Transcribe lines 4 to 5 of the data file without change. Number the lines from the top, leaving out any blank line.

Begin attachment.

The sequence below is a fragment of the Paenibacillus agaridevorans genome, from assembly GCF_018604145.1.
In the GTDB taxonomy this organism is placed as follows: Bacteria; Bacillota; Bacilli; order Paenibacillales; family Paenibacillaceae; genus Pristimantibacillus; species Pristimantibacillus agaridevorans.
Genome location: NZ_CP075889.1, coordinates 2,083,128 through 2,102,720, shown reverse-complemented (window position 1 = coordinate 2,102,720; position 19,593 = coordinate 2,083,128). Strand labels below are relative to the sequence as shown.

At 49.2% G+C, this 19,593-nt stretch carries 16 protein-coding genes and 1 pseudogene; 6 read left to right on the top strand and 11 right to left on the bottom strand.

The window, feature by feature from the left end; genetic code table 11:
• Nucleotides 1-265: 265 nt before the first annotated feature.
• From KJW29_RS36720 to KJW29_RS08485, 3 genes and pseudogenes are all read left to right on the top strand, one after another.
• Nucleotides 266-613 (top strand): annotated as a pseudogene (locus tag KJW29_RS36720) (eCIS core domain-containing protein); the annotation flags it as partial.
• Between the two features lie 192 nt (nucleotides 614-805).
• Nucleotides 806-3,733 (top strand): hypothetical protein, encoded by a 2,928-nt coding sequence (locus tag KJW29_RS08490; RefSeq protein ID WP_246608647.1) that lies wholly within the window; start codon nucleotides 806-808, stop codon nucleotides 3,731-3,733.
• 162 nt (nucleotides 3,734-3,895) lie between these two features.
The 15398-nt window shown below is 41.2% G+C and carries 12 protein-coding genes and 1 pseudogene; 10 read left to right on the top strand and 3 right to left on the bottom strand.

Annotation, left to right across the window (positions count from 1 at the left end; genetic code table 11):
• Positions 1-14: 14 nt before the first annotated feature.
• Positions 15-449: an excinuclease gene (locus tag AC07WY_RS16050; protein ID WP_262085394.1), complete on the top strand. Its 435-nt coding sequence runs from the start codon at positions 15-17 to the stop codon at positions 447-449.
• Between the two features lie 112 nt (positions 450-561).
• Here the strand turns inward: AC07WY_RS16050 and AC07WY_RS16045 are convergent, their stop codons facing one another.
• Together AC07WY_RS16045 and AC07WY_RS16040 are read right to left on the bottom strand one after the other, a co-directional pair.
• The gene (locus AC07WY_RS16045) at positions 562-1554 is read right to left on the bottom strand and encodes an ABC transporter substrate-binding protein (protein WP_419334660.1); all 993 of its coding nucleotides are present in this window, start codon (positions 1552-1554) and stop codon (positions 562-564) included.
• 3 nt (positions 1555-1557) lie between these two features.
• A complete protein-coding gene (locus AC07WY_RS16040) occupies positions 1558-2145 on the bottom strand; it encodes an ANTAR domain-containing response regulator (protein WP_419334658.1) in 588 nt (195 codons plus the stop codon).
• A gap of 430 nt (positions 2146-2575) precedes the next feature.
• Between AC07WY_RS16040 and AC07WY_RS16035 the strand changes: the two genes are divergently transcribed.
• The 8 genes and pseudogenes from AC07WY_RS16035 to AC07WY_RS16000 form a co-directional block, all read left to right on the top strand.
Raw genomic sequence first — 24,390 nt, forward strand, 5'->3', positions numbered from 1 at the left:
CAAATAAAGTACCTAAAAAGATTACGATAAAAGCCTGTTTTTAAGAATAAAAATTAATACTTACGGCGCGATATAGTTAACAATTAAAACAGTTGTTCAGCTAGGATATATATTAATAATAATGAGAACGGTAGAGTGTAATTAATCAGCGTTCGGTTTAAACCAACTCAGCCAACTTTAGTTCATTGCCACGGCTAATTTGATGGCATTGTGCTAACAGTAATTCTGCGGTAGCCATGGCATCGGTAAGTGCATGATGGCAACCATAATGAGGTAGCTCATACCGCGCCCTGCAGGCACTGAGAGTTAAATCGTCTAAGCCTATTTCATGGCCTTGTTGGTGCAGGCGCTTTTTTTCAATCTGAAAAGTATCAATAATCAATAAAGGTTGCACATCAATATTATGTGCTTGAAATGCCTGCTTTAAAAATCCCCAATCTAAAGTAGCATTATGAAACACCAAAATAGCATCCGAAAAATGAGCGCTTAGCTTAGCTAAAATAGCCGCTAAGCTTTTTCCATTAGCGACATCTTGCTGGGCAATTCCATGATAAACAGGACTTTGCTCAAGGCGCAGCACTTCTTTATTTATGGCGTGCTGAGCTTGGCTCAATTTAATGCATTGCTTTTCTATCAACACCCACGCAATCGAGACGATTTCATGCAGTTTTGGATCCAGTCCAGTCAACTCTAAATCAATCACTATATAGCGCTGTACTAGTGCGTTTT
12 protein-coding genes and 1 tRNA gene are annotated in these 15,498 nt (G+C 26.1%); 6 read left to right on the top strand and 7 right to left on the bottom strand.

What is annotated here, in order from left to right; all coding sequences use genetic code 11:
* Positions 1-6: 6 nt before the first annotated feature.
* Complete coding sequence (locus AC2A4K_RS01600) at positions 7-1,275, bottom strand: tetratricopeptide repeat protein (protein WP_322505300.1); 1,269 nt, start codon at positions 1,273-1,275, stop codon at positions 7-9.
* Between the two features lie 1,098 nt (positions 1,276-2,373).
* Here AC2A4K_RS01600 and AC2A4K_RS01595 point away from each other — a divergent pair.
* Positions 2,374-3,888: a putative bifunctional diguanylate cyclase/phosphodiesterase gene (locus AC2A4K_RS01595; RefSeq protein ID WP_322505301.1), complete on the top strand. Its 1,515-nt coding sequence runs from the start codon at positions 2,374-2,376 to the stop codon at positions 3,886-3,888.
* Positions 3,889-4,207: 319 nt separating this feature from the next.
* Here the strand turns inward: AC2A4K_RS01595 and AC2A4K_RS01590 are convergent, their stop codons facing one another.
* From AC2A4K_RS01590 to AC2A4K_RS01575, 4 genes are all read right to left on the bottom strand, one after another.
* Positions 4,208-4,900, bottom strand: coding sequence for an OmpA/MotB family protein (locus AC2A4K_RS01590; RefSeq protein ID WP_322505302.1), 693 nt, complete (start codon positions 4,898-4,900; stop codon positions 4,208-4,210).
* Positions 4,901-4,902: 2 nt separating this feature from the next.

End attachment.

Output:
At 49.2% G+C, this 19,593-nt stretch carries 16 protein-coding genes and 1 pseudogene; 6 read left to right on the top strand and 11 right to left on the bottom strand.

The window, feature by feature from the left end; genetic code table 11: